Footnote related to title*
Martin W. Hesselink **
Most European civil codes contain a general good faith provision.1In addition, some codes contain specific rules in which reference is also made to the concept of good faith. Moreover, many specific rules in the codes are said to be special applications of good faith.472
As said, the abstract standard of good faith must be concretised in order to be able to be applied. The court determines what good faith requires in the circumstances of the specific case (Einzelfallgerechtigkeit).22 However, the judge is not allowed to simply decide the way which seems most equitable to himself. He has to determine the requirements of good faith in such an objective way as possible.23 In the Netherlands the code therefore provides in a specific provision what should be taken into account in determining what good faith requires in a particular case.24 In addition to that, in most systems, particularly in Germany, scholars both in private law and in jurisprudence have developed methods for rationalising and objectivating the decisions of the court. The purpose of these Methodenlehren is to render the application of the law in general, and of general clauses like good faith in particular, as rational and objective (and thereby predictable) as possible, instead of leaving it to the subjective judgment of the individual judge. The generally agreed method for rationalising is that of distinguishing functions and developing groups of cases in which good faith has previously been applied (Fallgruppen). In doing so legal doctrine has developed an 'inner system' of good faith,25 which is regarded as the content of that norm.
In Germany this operation has already been accomplished to a large extent. Com-475
pare Palandt/Heinrichs:26 'In einer jetzt fast 100jähriger Rechtsentwicklung ist der Inhalt des § 242 durch Herausarbeitung von Funktionskreisen und durch Bildung von Fallgruppen präzisiert und im wesentlichen abschließend konkretisiert worden.' The effort of concretisation has made the content of the good faith norm quite comprehensible. The result is a system of sometimes quite specific duties, prohibitions, (sub)rules and doctrines which are all part of the content of good faith. It is said to have made decisions on the basis of § 242 BGB agreeably predictable (legal certainty) and rational.27
It is often emphasised, however, that concretisation will not and indeed should not lead to the fossilisation of good faith. First of all, it would be an illusion to think that concretisation will ever lead to a limited set of clearly distinguishable rules.28But, it is said, more importantly good faith should remain an open norm in order to be able to continue to play its important role of making the law flexible. The inner system of good faith should not become a strait-jacket.29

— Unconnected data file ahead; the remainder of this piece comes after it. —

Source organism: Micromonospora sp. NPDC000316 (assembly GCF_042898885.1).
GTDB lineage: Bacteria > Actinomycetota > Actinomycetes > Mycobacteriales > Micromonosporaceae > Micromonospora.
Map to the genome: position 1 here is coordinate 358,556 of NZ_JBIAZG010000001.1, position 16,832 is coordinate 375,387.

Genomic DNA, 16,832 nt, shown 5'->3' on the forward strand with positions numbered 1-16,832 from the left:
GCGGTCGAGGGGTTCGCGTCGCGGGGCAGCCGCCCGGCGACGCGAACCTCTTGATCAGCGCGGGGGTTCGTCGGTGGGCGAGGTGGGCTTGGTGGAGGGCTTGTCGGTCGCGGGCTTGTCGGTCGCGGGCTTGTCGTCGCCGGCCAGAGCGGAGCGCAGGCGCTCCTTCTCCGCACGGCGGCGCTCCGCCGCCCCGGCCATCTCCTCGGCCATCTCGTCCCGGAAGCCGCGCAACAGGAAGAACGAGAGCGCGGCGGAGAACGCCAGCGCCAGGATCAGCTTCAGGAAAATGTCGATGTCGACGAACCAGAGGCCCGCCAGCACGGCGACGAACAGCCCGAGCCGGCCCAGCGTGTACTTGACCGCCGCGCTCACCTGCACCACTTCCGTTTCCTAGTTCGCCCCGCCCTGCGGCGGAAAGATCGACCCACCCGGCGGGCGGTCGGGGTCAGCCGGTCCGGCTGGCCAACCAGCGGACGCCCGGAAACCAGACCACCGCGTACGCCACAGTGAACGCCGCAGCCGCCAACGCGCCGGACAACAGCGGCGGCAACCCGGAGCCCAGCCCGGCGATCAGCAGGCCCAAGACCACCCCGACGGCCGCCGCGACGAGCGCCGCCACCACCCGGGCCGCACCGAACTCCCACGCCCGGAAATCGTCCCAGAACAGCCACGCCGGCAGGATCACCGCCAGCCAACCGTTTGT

It should be added that the process of concretisation has not been totally identical in all countries. Whereas in Germany and in the Netherlands legal doctrine rather reacts to court decisions and tries to regroup them, and thus they build up a system (a rather more inductive approach), French and Italian legal doctrine seem to follow the more deductive approach of asking themselves what, in theory, the content of the duty of good faith, or the good faith standard could be, and thus they build up a system of sub-duties et cetera, in which the legal decisions are given their place at a later stage, the Italian authors thereby relying heavily on the achievements of German courts and legal doctrine.
**This is a revised and updated version of my contibution to the second edition of this book ('Good Faith', in: Hartkamp et al. (eds.), Towards a European Civil Code, 2nd. ed., Nijmegen and The Hague, London, Boston 1998, pp. 285-310). The present version was pre-published, as Chapter 7, in my The New European Private Law, Essays on the Future of Private Law in Europe (Kluwer Law International, The Hague, London, Boston 2002), pp. 193-223.
**** Amsterdam Institute for Private Law(AIP), Universiteit van Amsterdam, the Netherlands.
1See Art. 1134, Section 3 French Cvil Code; §242 German Civil Code; Art. 2 Swiss Civil Code arts. 1175 and 1375 Italian Civil Code; Art. 288 Greek Civil Code; Art. 762, Section 2, Portuguese Civil Code, arts. 6:2 and 6:248 Dutch Civil Code. See also Art. 1.7 UP and Art. 1.201 PECL.
22See e.g Arndt Teichmann, in: Soergel Bürgerliches Gesetzbuch, § 242, No. 6.
23See e.g. Karl Larenz, Lehrbuch des Schuldrechts I, pp. 126 ff.
24Art. 3:12 BW: 'In determining what reasonableness and equity require, reference must be made to generally accepted principles of law, to current juridical views in the Netherlands, and to the particular societal and private interests involved'. (Translation P.P.C. Haanappel & E. Mackaay, New Netherlands Civil Code Patrimonial Law, Deventer and Boston 1990).
25The term inner system (Binnensystem) is taken from Jürgen Schmidt, in: J. von Staudingers Kommentar zum Bürgerlichen Gesetzbuch mit Einführungsgesetz und Nebengesetzen; Zweites Buch Recht der Schuldverhältnisse; Einleitung zu §§ 241 ff.; §§ 241-243, Berlin 1995, § 242, No. 87.
26Helmut Heinrichs, in: Palandt Bürgerliches Gesetzbuch, § 242, No. 2.
27See Arndt Teichmann, in: Soergel Bürgerliches Gesetzbuch,§ 242, No. 7.
28See J. Gernhuber, Bürgerliches Recht; Ein systematisches Repertorium für Fortgeschrittene, 3rd ed., München 1991, p. 167: 'Die Vorstellung einer totalen Vertypung ist eine reine Utopie'.
29See Herbert Roth, in: Münchener Kommentar, § 242, No. 32.